I went to South India with my teacher, Douglas Brooks, and an intrepid group of 22 other travelers. We flew into Chennai and visited Thirupathi, Thirutani, Kanchipuram, Thiruvannamalai, Chidambaram, Kumbakonam, Thiruchendur, and Madurai. It was a whirlwind trip both geographically and internally. There were so many amazing and incredible experiences that I would like to recount, so this five part series is my attempt to do just that.
Part 4: Smoke… And Fire
If you travel to India, one of the first things you might notice is the massive amount of sensory input that bombards you from the moment you step off the plane. There are so many sights, sounds, smells and tastes that are available to you; it can be a little discombobulating. It also happens to be one of the reasons I love India. You are surrounded by sensory experience. And people. And cars, trucks, motorcycles, buses, bicycles, trains, rickshaws, tuck tucks. And cows.
In the temples, there are so many sculptures, on the walls, the pillars, in little nooks and in big shrines. For me, just knowing that these works of art have been around for hundreds or even thousands of years connects me to a certain timeless quality that offers a sense of letting go of the small, petty, everyday realities that are not so important in the long term. This outer timelessness provides me a connection to the inner quality that is the underlying truth of experience, that which is changeless, formless, without any external supports, that which is radiant, peaceful and drenched in bliss.
Om Namah Shivaya Gurave Satchidananda Murtaye Nishprapanchaya Shantaya Niralambaya Tejase
In the before-mentioned Murugan Temple in Tiruchendur, there was a shrine for Murugan and the priest standing outside it was cultivating a small flame. He would pour vibhuti, white ash, on the flame and as it would smoke, he invited you to put your face directly into the smoke while he fanned it on you. The first time I did this, I was not sure what to do, looking into the small fire, trying my best to do what the priest told me to do and going through motions. The next morning when we returned to the temple, I had the chance to do it again, and this time I was ready. As I stepped up to his little flame, he began to fan the vibhuti smoke into my face and I inhaled deeply. I had the sense of the smoke penetrating nostrils, lungs, and then following the nadis, subtle nerve pathways that infuse the body with consciousness – they say there are 72,000 of them in the human form – to the furthest reaches of my awareness. It was as though the smoke clarified and purified each layer of my awareness, body, mind, heart, emotion, spirit. I can still remember that sensation if I close my eyes and inhale.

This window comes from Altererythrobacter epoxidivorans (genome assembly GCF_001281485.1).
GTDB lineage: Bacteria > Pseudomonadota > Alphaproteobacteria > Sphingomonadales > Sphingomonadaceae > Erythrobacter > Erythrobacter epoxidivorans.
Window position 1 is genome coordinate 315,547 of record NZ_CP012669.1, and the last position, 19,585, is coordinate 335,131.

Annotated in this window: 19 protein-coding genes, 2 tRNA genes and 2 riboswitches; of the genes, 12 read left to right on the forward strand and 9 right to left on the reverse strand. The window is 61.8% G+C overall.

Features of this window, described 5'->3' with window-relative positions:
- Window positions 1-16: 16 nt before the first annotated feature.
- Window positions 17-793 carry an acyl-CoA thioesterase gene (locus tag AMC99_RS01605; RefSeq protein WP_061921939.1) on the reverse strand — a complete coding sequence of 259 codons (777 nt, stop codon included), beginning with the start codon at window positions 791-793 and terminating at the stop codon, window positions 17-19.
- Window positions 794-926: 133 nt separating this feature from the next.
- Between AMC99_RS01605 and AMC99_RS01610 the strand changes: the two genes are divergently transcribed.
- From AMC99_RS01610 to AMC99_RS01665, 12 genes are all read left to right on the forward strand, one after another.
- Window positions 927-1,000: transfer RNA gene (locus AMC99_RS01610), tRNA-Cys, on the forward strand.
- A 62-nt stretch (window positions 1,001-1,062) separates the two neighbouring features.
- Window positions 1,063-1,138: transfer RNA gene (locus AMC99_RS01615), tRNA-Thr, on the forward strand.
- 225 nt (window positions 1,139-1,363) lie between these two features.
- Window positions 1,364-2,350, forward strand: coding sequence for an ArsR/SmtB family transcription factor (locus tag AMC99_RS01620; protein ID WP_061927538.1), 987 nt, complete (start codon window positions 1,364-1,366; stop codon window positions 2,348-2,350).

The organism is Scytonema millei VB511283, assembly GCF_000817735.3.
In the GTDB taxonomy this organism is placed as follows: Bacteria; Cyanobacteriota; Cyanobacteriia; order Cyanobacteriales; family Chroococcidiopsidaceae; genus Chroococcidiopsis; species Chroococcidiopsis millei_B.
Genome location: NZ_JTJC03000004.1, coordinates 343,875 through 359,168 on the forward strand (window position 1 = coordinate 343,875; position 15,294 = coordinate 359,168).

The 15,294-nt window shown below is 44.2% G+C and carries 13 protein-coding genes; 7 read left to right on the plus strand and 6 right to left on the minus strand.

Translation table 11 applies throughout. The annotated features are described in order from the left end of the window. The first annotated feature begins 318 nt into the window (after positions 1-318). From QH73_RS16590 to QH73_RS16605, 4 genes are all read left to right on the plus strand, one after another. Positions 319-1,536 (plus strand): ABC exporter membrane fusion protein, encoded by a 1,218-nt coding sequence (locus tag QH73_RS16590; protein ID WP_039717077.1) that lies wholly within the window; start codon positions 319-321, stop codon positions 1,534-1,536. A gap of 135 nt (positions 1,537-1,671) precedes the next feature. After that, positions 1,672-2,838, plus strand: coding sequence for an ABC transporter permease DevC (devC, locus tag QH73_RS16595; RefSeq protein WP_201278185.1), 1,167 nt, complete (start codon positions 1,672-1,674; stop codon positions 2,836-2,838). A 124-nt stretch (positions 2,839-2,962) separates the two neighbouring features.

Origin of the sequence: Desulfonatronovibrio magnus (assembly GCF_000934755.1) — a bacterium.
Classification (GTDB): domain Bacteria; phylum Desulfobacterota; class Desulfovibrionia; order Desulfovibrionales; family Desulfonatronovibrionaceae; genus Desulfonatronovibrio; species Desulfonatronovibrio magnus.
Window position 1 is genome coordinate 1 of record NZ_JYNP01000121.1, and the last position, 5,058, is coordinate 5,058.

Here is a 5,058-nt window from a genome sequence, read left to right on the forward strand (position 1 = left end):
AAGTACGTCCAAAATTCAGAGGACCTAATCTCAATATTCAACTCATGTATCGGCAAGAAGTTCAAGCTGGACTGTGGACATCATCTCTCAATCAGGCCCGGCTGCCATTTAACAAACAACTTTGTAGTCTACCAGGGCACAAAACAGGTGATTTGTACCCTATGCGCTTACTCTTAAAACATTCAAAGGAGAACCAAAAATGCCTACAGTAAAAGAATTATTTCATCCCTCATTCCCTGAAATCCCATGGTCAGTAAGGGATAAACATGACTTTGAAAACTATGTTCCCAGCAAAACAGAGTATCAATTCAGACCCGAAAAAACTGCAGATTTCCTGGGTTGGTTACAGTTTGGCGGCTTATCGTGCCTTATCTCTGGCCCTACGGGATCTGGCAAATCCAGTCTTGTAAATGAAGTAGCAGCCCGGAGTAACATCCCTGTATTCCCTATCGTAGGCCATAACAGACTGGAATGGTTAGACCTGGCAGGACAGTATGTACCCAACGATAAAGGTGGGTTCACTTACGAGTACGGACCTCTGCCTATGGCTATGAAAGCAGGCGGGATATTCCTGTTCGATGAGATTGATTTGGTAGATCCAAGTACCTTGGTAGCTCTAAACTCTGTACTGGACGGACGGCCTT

Chidambaram Nataraja Temple feels like home. When I’m outside the gates, I can feel the temple calling me inward. When I step in the gates I am open to a larger version of my own heart. When I take the 21 steps into the inner courtyard, mantra arises in my mind without me making any effort. The subtle vibration rises up from the very ground of the temple, through my feet and into my field of consciousness. When it is time to go, the ounces of my being cling to the temple, not wanting to leave.
Traveling with the Poonai, we had an extra special treat when the dikshitars, Brahmin priests of Chidambaram Nataraja temple, prepared a homa ceremony for us. A homa ceremony is a fire ritual. They decorate the place with banana leaves and other natural ornaments, we all sit around in a big circle as the priests chant their mantras, and then the dikshitar of the day offers many things into the fire – ghee, yogurt, honey, rice, sandalwood paste, milk, and more; the whole process takes several hours. There is a large silver trough that each of the substances flow down and then get poured out into the fire, to then transform into smoke that rises up to the gods. This process is fascinating… and painful to sit on the stone floor cross-legged, and quite often it is hot and uncomfortable, but it is fascinating.
There may be many ways to interpret this ritual, but one part of it is the idea of abundance. Here are all kinds of food items that someone might be able to eat, but it is being offered into the fire. The funny thing is, there is always more. At points I would want to laugh at the ever more outrageous offerings sent into the flames, at points the laughter was at the spectacle itself, but in the most joyous way, there was nothing self-serving or sarcastic about it. The child-like joy of the South Indian people is infectious. Several times throughout the trip, our guide Babu would mention that it is rare for someone to go hungry in India, that may sound a little questionable, but it is what he said. In the giving away of the food, something greater is actually retained. After the ceremony we distributed buckets of food that our group had supplied, that dikshitar wives had cooked, to other temple attendees. It was literally buckets of food, served in little banana leaf bowls.
Later, as our way of providing back a small token of what the dikshitars had offered to us, we offered sugar cane and turmeric to the dikshitars. Sugar cane is for the sweetness of life and turmeric is for good health. Piles of sugarcane and turmeric branches stacked up are the very picture of abundance itself. Having experienced these offerings first-hand, it makes me feel that I am connected to a larger whole within the universe, the part that continually offers, continually creates, continually transforms. It is the plus one factor. There is always more.
And each more forms a new memory, a new story to tell.